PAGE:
Suicide rates are rising for children and young adults, both nationally and statewide — and Florida policymakers are trying to reverse the trend.
While suicide is increasing for nearly every age group, it’s now the second-leading cause of death for Floridians aged 25 to 34, according to the state Department of Health Vital Statistics, and the third-leading cause of death among youths aged 10 to 24. (Flagler County has been grappling with its own suicide crisis.)
But experts say suicide is preventable with education and community action.
“Under-treated or untreated mental health is the major risk factor for suicide,” clinical psychologist Heather Flynn told the Florida Children and Youth Cabinet meeting Wednesday. “Of those who die from suicide, more than 90 percent have a diagnosable mental disorder.”
That disorder is usually depression or anxiety, said Flynn, a professor at the Florida State University College of Medicine who works with families that have lost members to suicide.
Experts say the key to curbing suicides is treating them as the public health threat they are — and reducing the stigma for those who seek help.
“We need to catch individuals during their time of distress,” University of Central Florida professor Kim Gryglewicz, who specializes in suicide prevention, wrote in an email. “And we can do this by working with hospitals and behavioral-health organizations to improve screening and assessment. … We also need to help get people into treatment once they are identified as being at risk.”
Florida’s suicide rate is 13.8 per 1,000, higher than the national average of 12.9 per 1,000, according to the Department of Health and the U.S. Centers for Disease Control and Prevention.
And while the rates for children and youths have risen, so have those for many other groups, including military veterans and members of minority groups.
But while the upward trend is clear, the data varies from study to study. Jay Reeve, president and CEO of the Apalachee Center, a multi-county provider based in Tallahassee, said that’s due to inconsistent reporting.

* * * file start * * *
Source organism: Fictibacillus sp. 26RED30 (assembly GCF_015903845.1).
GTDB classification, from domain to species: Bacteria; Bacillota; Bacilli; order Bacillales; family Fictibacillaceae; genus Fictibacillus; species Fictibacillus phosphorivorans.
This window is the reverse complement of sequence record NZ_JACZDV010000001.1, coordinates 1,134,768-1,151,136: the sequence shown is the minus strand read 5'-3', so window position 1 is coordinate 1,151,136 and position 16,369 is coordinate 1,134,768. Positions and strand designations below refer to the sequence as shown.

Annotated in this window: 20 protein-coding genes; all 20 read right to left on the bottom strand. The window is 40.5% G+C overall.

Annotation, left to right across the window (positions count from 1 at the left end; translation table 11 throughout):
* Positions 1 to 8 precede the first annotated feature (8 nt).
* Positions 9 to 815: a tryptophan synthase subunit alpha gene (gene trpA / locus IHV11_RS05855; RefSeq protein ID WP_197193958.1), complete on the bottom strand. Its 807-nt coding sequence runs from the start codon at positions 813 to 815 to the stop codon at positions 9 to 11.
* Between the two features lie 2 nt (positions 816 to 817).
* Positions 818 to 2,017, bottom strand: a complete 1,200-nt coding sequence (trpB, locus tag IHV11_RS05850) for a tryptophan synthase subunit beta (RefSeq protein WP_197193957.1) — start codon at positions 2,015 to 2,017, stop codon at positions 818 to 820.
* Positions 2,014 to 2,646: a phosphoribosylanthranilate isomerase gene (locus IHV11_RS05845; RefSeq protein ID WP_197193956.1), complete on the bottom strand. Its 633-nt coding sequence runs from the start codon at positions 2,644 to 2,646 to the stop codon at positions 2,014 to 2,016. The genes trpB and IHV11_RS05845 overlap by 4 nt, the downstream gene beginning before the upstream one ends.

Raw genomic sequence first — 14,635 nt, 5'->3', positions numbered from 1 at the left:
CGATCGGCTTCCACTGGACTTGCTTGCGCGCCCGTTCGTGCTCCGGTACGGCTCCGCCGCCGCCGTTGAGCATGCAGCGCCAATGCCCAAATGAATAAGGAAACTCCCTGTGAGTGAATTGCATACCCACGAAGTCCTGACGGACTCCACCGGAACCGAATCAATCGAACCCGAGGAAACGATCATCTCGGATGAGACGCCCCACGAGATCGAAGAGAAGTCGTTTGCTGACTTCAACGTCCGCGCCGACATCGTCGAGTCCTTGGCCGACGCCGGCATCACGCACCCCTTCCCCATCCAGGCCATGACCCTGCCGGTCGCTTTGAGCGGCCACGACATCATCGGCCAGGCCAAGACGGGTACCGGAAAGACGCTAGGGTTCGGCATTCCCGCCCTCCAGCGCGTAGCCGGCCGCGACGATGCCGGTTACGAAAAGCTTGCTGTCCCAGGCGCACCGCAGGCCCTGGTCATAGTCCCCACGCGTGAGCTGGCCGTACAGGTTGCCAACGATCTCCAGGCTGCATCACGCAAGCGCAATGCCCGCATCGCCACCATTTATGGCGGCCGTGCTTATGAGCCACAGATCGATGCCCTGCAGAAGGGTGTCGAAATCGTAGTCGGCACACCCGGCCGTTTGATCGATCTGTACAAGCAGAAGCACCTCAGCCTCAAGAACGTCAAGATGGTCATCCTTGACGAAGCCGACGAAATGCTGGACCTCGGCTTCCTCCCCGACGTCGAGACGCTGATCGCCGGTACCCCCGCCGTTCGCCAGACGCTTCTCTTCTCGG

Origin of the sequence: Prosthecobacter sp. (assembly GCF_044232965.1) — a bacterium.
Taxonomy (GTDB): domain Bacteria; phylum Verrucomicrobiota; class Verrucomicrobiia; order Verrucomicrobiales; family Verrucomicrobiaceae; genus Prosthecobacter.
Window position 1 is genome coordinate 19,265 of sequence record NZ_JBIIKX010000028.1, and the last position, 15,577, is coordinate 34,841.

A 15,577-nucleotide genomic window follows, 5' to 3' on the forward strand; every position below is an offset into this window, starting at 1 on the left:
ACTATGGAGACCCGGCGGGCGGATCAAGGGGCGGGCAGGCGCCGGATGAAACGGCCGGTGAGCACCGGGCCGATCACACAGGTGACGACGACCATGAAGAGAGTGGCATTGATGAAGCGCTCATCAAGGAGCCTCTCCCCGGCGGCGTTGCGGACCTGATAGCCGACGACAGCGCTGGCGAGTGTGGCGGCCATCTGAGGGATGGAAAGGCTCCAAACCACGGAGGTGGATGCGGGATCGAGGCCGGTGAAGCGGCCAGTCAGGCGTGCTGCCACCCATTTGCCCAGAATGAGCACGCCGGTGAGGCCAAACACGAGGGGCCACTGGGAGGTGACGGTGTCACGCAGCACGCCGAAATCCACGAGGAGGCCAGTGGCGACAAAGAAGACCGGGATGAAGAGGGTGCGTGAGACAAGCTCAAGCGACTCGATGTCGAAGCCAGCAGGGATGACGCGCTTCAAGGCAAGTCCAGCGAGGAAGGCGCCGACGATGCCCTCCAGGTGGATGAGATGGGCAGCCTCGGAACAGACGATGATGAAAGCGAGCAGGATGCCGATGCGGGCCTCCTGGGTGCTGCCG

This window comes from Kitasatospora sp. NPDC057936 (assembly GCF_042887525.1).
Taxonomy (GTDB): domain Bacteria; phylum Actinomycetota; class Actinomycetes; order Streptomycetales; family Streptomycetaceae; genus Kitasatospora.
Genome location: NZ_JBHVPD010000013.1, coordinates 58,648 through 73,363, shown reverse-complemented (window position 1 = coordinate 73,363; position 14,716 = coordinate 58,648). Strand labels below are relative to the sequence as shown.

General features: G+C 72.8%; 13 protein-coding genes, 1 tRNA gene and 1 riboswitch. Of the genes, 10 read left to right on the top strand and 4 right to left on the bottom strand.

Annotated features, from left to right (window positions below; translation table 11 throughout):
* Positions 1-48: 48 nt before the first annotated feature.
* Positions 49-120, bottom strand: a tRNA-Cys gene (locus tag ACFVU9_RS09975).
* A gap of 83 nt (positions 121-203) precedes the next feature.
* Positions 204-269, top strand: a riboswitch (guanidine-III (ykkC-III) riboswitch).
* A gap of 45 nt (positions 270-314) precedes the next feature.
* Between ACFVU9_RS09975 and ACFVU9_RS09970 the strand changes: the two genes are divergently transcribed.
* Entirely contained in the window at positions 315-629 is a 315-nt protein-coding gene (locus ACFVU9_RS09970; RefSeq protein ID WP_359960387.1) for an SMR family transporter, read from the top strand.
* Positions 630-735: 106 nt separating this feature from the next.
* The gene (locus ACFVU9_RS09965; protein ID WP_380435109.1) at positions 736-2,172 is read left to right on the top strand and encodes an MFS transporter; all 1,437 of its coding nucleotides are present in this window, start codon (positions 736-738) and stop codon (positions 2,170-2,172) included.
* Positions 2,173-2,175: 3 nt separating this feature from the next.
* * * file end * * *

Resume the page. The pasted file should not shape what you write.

“It comes back to prejudice,” he said. “Suicide is perceived as being a shameful thing. There are a lot of deaths that are probably suicides but are reported as accidents.”
Earlier in his career, Reeve worked at a Rhode Island hospital where, he said, he found it “astounding and horrifying” to grasp the frequency with which “little kids tried to commit suicide.”
So he consulted a more experienced colleague, who told him: “It’s always described as an accident. But if you’ve got a kid who is consistently running out in front of cars, and you bring the kid into treatment and the kid says something like, ‘Yeah, I was just trying to get away. I don’t want to be here anymore’ — well, if that were a 16-year-old saying it, you would define it as suicidal act. But with a 6-year-old saying it, it’s too troubling for everybody (to admit), but it’s truly a suicidal act.”
Getting the correct data is the first step, said Mike Hansen, president and chief executive officer of the Florida Council for Community Mental Health.
On Wednesday, the Children and Youth Cabinet tapped Tanya Wilkins, a nurse and new member of the panel, to chair its new Suicide Surveillance Task Force. The group, which will study the possibility of pooling data on suicide across state agencies to guide their prevention and intervention efforts, will include state leaders, researchers and suicide-prevention advocates.
“We really don’t know why” suicide rates are rising, Hansen said. “And one of the reasons why we want to do these studies is to find out what’s really going on with these rates, why these rates are increasing — and as I said, it’s true nationally, and it’s true in Florida.”
Hansen also pointed to Florida LINC, which stands for Linking Individuals Needing Care. A joint project of the University of South Florida and the University of Central Florida, with funding from the U.S. Substance Abuse and Mental Health Services Administration, it’s aimed at identifying youth at risk for suicide and linking them to services.
But Hansen also warned that Florida — which is ranked 49th of the 50 states for per capita spending on mental health — needs to spend more of its own money.
“Federal grants are never going to cover it,” he said.
–Margie Menzel, News Service of Florida